Case Page

Case Page: 303 Creative v. Elenis: Religious Liberty and Free Speech At the Supreme Court

by | Jul 2, 2023 | Case | 0 comments

303 Creative v. Elenis is the case of a Colorado website designer who is defending her right to use her artistic talents in a way that is consistent with her religious beliefs.  After working for various businesses and organizations in marketing and graphic design, Lorie started her own business, 303 Creative, in order to have the freedom to use her artistic passion to convey and celebrate messages she was passionate about.  For her, 303 Creative gave her the opportunity to pour her heart, soul and imagination into celebrating marriage by creating a one-of-a-kind wedding website for each couple.  Lorie is a Christian who believes that marriage is intended to be between one man and one woman.  Because of her deeply-held religious beliefs, she was unwilling to use her artistic expression to create messages that would violate her religious convictions.

Colorado officials ruled that the state’s public accommodations law required Lorie to use her creative talents to design a website that would embrace and celebrate marriages between LGBT partners, without any regard for Lorie’s own rights of religious liberty and free speech under the First Amendment.  Lorie appealed through the courts.

“The Colorado law, if found to be constitutional, would literally mean that the government has authority to dictate what individuals can and can’t say – regardless of their own beliefs and conscience.” Randall Wenger, Chief Counsel – Independence Law Center

The Court of Appeals for the Tenth Circuit ruled that the rights of LGBT customers to require that Lorie use her artistically unique talent to design their wedding website took precedence over Lorie’s rights to practice her occupation consistent with her faith.  The court held that because Lori’s services were deemed by the court to offer customers a product of unique quality and nature that no other designer could replicate, Lori could be compelled, under Colorado’s law, to design websites for all people regardless of any conflicts with her religious beliefs.  Such a decision gave Lorie only two options:  violate her own religious convictions or leave her occupation altogether.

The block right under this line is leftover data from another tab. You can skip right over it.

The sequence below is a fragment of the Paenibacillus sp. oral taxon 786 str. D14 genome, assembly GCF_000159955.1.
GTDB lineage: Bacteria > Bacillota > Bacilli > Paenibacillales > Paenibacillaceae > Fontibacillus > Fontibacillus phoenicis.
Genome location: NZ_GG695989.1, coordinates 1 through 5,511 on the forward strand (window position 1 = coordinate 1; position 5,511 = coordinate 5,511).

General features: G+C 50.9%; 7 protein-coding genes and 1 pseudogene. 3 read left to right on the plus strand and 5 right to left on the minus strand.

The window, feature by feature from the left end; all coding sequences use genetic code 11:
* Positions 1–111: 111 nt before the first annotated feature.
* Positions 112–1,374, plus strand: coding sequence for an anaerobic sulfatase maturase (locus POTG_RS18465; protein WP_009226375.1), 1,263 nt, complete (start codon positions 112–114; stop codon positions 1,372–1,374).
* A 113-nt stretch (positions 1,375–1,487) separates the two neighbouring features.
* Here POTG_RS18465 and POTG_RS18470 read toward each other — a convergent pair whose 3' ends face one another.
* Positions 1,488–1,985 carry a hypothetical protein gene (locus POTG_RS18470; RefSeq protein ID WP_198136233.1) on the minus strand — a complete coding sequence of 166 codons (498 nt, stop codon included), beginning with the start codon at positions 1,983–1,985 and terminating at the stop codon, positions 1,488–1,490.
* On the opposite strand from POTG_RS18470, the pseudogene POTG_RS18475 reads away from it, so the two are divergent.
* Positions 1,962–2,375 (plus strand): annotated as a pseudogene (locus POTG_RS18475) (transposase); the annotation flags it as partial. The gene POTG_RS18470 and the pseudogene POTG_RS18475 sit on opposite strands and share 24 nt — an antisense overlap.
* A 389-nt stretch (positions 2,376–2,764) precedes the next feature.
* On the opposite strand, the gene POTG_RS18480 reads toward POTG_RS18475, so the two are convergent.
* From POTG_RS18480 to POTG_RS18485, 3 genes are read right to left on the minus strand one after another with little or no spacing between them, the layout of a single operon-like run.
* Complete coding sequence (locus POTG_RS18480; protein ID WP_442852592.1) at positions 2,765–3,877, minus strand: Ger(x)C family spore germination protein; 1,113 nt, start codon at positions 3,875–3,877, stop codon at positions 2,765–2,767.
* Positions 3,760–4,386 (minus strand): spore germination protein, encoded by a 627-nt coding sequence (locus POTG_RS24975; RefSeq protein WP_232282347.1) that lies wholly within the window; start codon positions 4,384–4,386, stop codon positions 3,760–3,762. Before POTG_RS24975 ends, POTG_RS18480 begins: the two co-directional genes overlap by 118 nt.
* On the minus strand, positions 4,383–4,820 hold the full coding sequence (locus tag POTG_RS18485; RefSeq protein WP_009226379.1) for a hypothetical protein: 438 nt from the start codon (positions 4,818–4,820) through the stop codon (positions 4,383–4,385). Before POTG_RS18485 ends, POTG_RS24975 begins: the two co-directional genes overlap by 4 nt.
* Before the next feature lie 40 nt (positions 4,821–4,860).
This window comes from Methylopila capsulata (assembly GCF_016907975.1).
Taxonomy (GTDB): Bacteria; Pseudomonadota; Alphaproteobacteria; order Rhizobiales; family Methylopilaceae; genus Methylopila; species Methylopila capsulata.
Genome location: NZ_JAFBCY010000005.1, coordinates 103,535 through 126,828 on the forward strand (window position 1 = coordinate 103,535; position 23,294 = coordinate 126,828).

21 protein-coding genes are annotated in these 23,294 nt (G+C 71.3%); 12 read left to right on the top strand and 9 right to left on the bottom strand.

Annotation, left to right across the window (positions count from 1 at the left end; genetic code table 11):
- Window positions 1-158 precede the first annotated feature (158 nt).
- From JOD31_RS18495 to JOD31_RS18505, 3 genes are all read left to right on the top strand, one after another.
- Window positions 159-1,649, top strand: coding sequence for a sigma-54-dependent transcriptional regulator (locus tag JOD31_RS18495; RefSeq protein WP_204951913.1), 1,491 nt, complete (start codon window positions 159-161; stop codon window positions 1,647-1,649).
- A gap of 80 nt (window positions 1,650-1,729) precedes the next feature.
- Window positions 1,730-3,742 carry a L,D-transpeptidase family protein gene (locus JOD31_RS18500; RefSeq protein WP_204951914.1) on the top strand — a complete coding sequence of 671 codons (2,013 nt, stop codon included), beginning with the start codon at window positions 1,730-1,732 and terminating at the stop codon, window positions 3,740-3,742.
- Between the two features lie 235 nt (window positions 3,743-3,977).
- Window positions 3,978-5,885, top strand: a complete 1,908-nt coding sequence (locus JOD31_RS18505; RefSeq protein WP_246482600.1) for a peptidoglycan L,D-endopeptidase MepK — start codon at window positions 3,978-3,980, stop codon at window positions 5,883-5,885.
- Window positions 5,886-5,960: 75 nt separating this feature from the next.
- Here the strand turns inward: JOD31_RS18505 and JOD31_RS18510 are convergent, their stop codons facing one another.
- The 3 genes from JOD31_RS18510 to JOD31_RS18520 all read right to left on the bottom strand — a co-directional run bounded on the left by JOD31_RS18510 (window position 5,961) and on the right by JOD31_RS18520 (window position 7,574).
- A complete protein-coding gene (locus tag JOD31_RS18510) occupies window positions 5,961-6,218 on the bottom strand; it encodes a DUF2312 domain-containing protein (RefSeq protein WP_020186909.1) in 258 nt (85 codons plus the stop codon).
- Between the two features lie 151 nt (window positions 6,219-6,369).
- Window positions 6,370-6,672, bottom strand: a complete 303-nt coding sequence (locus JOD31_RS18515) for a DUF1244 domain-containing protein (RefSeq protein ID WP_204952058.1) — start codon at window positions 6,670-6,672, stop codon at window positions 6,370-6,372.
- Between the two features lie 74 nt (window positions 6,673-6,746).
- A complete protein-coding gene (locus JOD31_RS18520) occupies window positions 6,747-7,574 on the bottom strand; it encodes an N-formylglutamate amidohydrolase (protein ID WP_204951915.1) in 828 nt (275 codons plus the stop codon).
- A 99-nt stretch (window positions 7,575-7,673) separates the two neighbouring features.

Thankfully, the Supreme Court overturned the Tenth Circuit and found in favor of 303 Creative. “This is a monumental win for freedom of speech for creative professionals. The court recognized that it is a violation of Lorie’s speech rights to force her to create a message with which she disagrees,” said Jeremy Samek, Senior Counsel at the Independence Law Center. “Lorie no longer has to choose between her faith and her business – this decision will protect fundamental liberties for decades to come.”

From the brief:

The stakes here are high. Those seeking to make an example of traditionally-minded wedding professionals can use today’s information technology to find those professionals precisely in order to be denied service and thereby force such professionals out of public life. A loss by 303 Creative here will inevitably allow the weaponization of public-accommodations law.